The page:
risks of a poor diet and being overweight
Being healthy is also about what you eat - choosing
the right food. It is important to enjoy the food
you eat - and eating in a healthier way may even
There is a direct relationship between your level
of physical activity and how much energy you use
up from the food you eat. If you eat more than you
use the surplus energy is stored as body fat; this
means you will become overweight which in itself
increases your risk of disease and disability.
The risks to you: Coronary Heart Disease, high blood
pressure, non-insulin dependent diabetes, constipation,
joint pain, being out of breath. Your risks multiply
if you eat too much animal fat, smoke, drink alcohol
and take very little exercise
The risks to your family: Coronary Heart Disease,
development of bad eating habits, poor life expectancy
But leading a Healthy Lifestyle isn't only about
being the right weight for your height.
Understanding the ingredients that make up your
Fish and Pulses
Eating too much animal fat is a main cause of ill-health.
Our bodies need very little but most of us eat too
much. You may have heard of saturated fats. These
are found mainly in the meat of cows, pigs and sheep
and in products which include their meat and fat,
such as sausages, meat pies and beef burgers. Eating
too much Saturated Fat can lead to Coronary Heart
Disease and being overweight.
Unsaturated fats, however, are found in oily fish,
chicken, eggs, turkey, duck, beans and lentils and
foods made from these. Unsaturated fat may be better
for you, but eating too much fat of any type can
increase your weight. It is better to buy a small
amount of lean meat rather than fatty meat or solid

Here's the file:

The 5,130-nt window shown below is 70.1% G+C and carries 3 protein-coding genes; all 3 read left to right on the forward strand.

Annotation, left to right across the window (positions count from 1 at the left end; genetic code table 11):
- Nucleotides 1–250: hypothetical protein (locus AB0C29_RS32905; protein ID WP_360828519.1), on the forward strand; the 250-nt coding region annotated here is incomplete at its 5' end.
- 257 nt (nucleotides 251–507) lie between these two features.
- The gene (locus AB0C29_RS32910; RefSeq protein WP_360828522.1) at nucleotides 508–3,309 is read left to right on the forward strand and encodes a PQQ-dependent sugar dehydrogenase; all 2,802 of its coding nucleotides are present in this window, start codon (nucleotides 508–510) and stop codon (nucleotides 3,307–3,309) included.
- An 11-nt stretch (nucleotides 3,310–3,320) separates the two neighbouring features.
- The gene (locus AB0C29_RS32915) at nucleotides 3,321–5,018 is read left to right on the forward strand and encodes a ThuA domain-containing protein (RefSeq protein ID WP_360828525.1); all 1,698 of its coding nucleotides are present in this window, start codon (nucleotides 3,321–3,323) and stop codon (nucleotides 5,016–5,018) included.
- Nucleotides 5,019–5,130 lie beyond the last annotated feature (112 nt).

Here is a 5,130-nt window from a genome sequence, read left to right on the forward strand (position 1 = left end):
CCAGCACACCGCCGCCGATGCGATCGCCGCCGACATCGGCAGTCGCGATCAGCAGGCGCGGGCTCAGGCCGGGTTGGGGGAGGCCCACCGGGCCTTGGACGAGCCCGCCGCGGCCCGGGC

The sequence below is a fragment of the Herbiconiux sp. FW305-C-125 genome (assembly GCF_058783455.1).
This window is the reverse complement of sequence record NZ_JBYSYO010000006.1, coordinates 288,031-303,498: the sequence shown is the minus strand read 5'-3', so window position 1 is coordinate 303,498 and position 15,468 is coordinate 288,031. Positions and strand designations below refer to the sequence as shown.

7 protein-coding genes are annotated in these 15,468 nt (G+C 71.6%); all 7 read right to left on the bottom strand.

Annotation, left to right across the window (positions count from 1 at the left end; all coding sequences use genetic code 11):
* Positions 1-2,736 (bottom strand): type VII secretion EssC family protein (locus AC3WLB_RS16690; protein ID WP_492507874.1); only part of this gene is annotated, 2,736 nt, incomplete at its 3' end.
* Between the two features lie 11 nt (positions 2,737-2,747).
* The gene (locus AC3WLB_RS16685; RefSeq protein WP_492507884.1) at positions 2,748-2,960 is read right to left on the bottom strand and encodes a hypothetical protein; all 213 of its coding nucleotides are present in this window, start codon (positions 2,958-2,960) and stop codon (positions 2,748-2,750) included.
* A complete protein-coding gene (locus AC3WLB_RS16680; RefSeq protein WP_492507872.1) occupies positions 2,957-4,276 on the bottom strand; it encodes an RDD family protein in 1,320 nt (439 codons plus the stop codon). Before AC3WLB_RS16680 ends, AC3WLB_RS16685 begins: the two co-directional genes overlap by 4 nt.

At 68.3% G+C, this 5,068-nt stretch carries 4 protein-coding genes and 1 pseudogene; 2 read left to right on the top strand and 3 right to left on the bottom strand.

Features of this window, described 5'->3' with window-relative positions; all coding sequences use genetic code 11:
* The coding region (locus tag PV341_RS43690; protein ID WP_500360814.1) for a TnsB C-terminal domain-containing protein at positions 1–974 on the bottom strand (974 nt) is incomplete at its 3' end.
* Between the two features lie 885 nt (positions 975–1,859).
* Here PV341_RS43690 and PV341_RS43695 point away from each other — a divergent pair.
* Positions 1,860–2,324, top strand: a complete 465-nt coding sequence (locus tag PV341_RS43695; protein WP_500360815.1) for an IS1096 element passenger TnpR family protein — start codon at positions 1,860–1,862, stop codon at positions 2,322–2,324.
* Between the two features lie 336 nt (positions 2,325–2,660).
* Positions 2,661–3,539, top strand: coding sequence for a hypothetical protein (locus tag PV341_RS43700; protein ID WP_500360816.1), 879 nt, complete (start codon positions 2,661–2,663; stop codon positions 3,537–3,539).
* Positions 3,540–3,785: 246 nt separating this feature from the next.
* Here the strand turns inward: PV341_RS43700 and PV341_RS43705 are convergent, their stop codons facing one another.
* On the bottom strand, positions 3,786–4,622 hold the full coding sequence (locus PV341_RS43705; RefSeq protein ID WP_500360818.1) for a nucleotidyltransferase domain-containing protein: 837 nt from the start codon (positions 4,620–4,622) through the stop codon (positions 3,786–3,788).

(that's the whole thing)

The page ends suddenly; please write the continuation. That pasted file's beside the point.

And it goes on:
It is even better to eat more fish of all kinds.
And don't forget to increase your ironintake by
eating liver. Traditional meals using beans and
pulses provide good nourishment; remember to cut
down on any animal fat used in cooking, e.g. in
soups do not add fat and do not fry food.
If you use any fat or oil in cooking use less. Steaming,
boiling and grilling without extra fat or oil helps
to cut down your total intake of fat. Reduce the
amount of fat in all your recipes. Eat bread without
spreading butter on it. Try to cut down on sugar
as it causes dental decay and increases your weight
and it doesn't give you any nutrients. For everyone:
where fat is involved, less is best.
and Dairy Produce
Milk, cheese and yoghurt are good sources of protein,
vitamins and minerals, but they are also high in
animal fat. To achieve a Healthy Lifestyle it is
important to eat some milk and dairy produce. If
semi-skimmed or skimmed milk is available this is
better for adults as it contains less fat.
And, of course, the best milk for babies and young
toddlers is breast milk which contains everything
they need for up to six months of age for their
healthy start in life and can be continued for up
to two years.
Potatoes, Bread, Rice and Cereals
These starchy foods are not fattening unless you
cook or serve them with fat. In fact these foods
give you energy for all the activities of your daily
In addition they are a good source of protein, vitamins
and minerals as well as starch. They should definitely
form the main part of most meals, and preferably,
every meal. If possible eat whole grain varieties
of cereals since these are high in fibre. The additional
benefit is that fibre can help to prevent constipation
and other bowel disorders.
Remember potatoes are an excellent source of vitamin
C (especially if you do not peel them) and therefore
can help to prevent anaemia if eaten along with
iron containing foods. So eat more potatoes, bread,
cereal and rice everyday.
Vegetables are the main source of minerals and vitamins
in our diet. Many of us do not eat enough of either.
Some vegetables traditionally grown in your areas
may be available all the year round.
Try to eat what is in season and add beans and lentils
which are excellent sources of minerals. Eat more
iron-containing food such as green vegetables. Locally
produced vegetables are usually the cheapest and
the most full of flavour and nutrients because they
are fresh. Even better is growing your own vegetables
and using them directly from the garden.
Fruit is also a good source of minerals and vitamins.
Try to eat seasonal fruit and preserve as many of
the wild or garden fruits as you can by freezing,
canning or drying them. Eat at least five portions
of frruit and vegetables each day.